The Existence and Persistence of a Winner's Curse: New Evidence from the (Baseball) Field
This study takes advantage of recent developments in the measurement and valuation of individual output in the baseball labor market to (i) reassess prior evidence that this market is afflicted by the winner's curse phenomenon and (ii) test whether bidders learn to avoid this curse over time. Though we find no evidence of negative average returns on player contracts for the earliest cohort of baseball free agents, we conclude that teams in that era failed to efficiently discount their bids in accord with available information, especially about risk. What is more, evidence from a larger sample of players signed in the late 1990s shows that teams have continued to overvalue inconsistent free agents and failed to limit their bids to conform to players' lower values in small markets. This is consistent with experimental evidence that finds bounded-rational behavior when bidders are faced with complex valuation problems involving multiple elements.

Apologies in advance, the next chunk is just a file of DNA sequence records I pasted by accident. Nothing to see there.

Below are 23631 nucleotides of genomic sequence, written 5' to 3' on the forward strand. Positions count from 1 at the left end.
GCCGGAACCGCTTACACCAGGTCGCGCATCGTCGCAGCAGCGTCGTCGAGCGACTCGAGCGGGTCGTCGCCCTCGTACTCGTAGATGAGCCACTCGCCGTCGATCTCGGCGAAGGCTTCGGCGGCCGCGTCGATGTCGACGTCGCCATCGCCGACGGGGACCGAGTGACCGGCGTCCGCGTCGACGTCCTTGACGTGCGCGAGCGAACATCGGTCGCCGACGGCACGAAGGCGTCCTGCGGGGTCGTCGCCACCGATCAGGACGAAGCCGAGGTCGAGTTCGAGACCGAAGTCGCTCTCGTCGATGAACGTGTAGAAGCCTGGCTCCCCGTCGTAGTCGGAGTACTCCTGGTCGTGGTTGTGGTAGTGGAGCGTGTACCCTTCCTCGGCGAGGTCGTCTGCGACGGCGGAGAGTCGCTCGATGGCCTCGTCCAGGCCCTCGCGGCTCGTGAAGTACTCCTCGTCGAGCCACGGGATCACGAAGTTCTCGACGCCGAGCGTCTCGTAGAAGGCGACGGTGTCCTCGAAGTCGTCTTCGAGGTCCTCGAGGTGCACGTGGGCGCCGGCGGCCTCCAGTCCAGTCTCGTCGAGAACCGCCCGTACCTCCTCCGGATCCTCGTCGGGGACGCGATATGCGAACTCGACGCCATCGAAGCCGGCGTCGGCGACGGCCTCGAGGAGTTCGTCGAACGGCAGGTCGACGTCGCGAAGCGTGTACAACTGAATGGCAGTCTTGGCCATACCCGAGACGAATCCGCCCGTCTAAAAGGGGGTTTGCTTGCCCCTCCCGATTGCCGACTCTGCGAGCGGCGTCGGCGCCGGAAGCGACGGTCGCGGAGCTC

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Volume (Year): 75 (2008)
Issue (Month): 1 (July)
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Please report citation or reference errors to , or , if you are the registered author of the cited work, log in to your RePEc Author Service profile, click on "citations" and make appropriate adjustments.:
- Gary Charness & Dan Levin, 2005.
"The Origin of the Winner’s Curse: A Laboratory Study,"
666156000000000602, UCLA Department of Economics.
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- John Goddard & Peter J. Sloane, 2005. "Economics of sport," Chapters, in: Economics Uncut, chapter 12 Edward Elgar.
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